The Australian Patent Office recently handed down a decision clarifying the patent eligibility of blockchain inventions, at least so far as Australian law is concerned.
Blockchain is a kind of database, with information, called blocks, distributed over a peer-to-peer network of individual computers, known as nodes. The blocks are linked together sequentially to form a continuous chain. Each block contains three elements: data, a unique signature called a hash, and a hash of the previous block.
In the Australian case, an applicant sought patent protection for a recent innovation in blockchain methodology that determines a cryptographic abstract from the data, rather than the data itself, so there would be no privacy risk associated with any leak at the nodes.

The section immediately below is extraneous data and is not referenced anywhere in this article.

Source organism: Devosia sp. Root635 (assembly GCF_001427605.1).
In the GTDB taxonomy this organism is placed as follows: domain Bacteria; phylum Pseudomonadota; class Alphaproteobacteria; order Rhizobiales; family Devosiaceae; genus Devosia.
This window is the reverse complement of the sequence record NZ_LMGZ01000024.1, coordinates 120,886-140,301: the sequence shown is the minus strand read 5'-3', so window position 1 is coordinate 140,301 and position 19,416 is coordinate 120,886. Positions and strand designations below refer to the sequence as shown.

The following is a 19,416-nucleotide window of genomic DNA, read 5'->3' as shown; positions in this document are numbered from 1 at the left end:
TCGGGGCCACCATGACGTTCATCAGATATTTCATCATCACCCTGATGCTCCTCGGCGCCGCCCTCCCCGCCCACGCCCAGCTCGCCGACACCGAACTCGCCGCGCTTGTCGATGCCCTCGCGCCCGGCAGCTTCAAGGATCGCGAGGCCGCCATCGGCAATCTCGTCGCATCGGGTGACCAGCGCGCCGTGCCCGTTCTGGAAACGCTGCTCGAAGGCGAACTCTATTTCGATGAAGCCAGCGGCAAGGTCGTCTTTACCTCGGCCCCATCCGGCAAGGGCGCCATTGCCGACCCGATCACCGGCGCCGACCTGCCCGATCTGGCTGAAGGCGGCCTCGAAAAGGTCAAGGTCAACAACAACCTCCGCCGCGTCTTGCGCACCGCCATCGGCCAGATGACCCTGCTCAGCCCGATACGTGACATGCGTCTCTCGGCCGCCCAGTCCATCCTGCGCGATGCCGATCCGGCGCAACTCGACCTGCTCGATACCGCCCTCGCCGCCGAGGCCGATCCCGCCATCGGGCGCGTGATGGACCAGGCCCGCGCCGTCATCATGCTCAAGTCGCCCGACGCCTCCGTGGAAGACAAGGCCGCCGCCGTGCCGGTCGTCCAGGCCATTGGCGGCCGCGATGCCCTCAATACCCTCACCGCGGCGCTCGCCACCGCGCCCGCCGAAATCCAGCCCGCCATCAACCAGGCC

An examiner initially rejected claims to that idea as unpatentable since, on the grounds that the invention was not technical in character and required only generic computer implementation. But upon review, the Delegate of the Commissioner of Patents found that the claimed method did, in fact, provide a practical and useful technical solution in preventing breaches of privacy data.
Accordingly, at least in Australia, blockchains are not inherently unpatentable.